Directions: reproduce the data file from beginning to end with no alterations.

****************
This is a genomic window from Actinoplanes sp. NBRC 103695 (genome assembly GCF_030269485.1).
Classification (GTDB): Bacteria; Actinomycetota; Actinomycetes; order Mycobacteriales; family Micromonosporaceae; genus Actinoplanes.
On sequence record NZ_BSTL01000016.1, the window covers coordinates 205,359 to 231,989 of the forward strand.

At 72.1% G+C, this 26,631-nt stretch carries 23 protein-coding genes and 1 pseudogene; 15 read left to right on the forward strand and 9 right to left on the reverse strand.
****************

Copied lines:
This is a genomic window from Actinoplanes sp. NBRC 103695 (genome assembly GCF_030269485.1).
Classification (GTDB): Bacteria; Actinomycetota; Actinomycetes; order Mycobacteriales; family Micromonosporaceae; genus Actinoplanes.
On sequence record NZ_BSTL01000016.1, the window covers coordinates 205,359 to 231,989 of the forward strand.

At 72.1% G+C, this 26,631-nt stretch carries 23 protein-coding genes and 1 pseudogene; 15 read left to right on the forward strand and 9 right to left on the reverse strand.